Chevy Meriva revs up comedy role

Weinbaums to co-star in laffer 'Parace'

BUENOS AIRES — It’s not “The Love Bug,” but a Chevrolet Meriva will get a shot at stardom in a TV miniseries in Argentina — thanks to an estimated $200,000 deal with the automaker.

It will appear in second-ranked Artear-Canal 13’s “No es lo que parace” (It’s Not What It Seems) in November.

The three-hour comedy is about an architect trying to cover up the prison past of his brother and mother, who’ve come to stay in his gated-community home. And, of course, it will include lots of shots of his nippy Meriva.

The car’s co-stars are Eugenio and Sebastian Weinbaum, the hosts of an extreme sports and travel show on Artear, and their mother Herminia.

Produced by indie production outfit Pol-ka Producciones, Daniel Barone is directing from a script by Marcelo and Walter Slavich, authors of upcoming serial-killer series “Epitaph” on HBO Latin America.

While it invests heavily in product placement, this is only the second time that General Motors Argentina has promoted its cars in an Argentine TV series. Last year, a Chevrolet Astra was a protagonist in four-part suspense drama “Final de Juego” (End Game) on Artear, also produced by Pol-ka.

The series are, in fact, long commercials that provide steady exposure of the cars in use.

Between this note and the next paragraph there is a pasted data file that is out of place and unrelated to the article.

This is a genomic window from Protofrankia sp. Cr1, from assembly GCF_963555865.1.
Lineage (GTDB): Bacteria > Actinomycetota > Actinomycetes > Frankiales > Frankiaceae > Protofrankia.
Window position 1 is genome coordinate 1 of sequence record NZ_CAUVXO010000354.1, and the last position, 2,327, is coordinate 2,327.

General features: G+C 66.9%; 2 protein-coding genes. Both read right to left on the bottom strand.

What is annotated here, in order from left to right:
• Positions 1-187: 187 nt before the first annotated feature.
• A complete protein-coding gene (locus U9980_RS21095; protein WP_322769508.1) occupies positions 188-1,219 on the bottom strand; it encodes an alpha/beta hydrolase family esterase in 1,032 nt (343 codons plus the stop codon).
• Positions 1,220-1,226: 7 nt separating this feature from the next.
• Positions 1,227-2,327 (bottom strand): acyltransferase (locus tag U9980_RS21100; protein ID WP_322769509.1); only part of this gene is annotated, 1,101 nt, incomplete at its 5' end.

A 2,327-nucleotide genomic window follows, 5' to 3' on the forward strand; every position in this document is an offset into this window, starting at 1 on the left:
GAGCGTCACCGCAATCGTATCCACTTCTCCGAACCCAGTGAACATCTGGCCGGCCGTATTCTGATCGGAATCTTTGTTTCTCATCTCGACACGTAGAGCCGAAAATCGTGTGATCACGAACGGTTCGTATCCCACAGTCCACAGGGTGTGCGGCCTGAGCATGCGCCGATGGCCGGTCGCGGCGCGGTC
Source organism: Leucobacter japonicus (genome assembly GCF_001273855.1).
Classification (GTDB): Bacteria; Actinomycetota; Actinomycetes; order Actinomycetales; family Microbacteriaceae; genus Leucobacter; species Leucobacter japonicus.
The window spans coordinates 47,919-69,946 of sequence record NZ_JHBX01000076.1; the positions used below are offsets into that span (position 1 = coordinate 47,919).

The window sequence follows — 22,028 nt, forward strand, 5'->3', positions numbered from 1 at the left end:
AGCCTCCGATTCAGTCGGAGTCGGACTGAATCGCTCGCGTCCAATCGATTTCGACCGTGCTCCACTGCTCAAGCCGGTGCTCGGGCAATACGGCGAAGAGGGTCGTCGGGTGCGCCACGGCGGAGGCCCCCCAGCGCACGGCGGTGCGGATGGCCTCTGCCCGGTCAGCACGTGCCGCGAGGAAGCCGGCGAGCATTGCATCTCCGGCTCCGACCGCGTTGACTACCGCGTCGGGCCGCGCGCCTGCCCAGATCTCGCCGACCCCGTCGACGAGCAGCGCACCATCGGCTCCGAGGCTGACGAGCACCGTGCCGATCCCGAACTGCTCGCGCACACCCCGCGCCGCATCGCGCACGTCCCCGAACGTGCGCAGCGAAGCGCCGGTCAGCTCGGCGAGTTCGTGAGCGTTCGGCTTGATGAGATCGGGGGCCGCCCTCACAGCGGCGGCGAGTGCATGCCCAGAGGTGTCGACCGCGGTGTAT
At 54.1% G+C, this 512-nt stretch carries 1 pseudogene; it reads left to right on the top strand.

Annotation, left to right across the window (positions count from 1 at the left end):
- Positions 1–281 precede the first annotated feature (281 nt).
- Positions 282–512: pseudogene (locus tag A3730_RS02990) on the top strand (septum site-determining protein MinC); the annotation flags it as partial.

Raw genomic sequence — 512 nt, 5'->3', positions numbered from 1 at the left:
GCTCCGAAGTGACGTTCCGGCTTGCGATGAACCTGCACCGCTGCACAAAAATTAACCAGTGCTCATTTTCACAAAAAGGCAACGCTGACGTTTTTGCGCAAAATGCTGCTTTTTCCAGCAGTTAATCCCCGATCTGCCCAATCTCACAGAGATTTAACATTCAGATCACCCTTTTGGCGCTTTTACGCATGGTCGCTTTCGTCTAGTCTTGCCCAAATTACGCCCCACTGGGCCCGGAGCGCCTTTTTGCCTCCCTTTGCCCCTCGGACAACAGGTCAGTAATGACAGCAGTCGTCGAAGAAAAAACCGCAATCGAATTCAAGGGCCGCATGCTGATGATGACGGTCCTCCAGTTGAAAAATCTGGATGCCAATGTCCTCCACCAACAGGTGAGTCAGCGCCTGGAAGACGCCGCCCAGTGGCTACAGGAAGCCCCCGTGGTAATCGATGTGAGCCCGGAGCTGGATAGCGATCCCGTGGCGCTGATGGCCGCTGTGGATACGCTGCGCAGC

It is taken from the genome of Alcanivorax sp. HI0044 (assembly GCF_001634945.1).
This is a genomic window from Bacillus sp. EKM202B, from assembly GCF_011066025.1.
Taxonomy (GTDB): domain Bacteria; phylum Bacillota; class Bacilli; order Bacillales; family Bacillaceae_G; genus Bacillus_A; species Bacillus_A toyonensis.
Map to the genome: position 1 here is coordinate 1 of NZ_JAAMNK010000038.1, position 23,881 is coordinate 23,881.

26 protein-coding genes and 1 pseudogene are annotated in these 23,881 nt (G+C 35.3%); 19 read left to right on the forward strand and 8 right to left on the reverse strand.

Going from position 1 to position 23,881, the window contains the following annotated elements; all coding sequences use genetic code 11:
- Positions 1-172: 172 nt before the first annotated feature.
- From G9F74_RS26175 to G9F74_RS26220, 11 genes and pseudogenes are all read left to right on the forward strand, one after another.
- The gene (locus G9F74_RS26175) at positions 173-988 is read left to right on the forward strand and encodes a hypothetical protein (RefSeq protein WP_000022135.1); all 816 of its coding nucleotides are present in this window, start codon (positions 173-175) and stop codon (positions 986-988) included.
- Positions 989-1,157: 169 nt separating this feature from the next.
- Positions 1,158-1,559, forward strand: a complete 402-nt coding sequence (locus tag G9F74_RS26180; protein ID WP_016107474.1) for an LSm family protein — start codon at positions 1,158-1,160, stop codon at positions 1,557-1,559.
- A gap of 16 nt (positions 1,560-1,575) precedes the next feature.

“You can’t do that in a 30-second spot,” Guillermo Muro, account manager for Chevrolet at ad agency McCann-Erickson Argentina, tells Variety. “It’s not cheap, but it is effective.”

It’s the latest TV program developed with an advertiser here, as broadcasters and producers, still stinging from the country’s economic collapse last year, offer fresh ways to promote products.

So far this year, broadcasters have only recovered about half the ad revenue they lost during a 35% plunge in ad spending from 2001, according to media-buying firm Brand Connection.

Unilever is the latest to take to the idea. This month, “Lux star, nace una estrella” (Lux Star, A Star Is Born) will launch on Artear. The weekly talent contest for actresses aims to promote Lux, a line of soap made by the Anglo-Dutch consumer-products giant.

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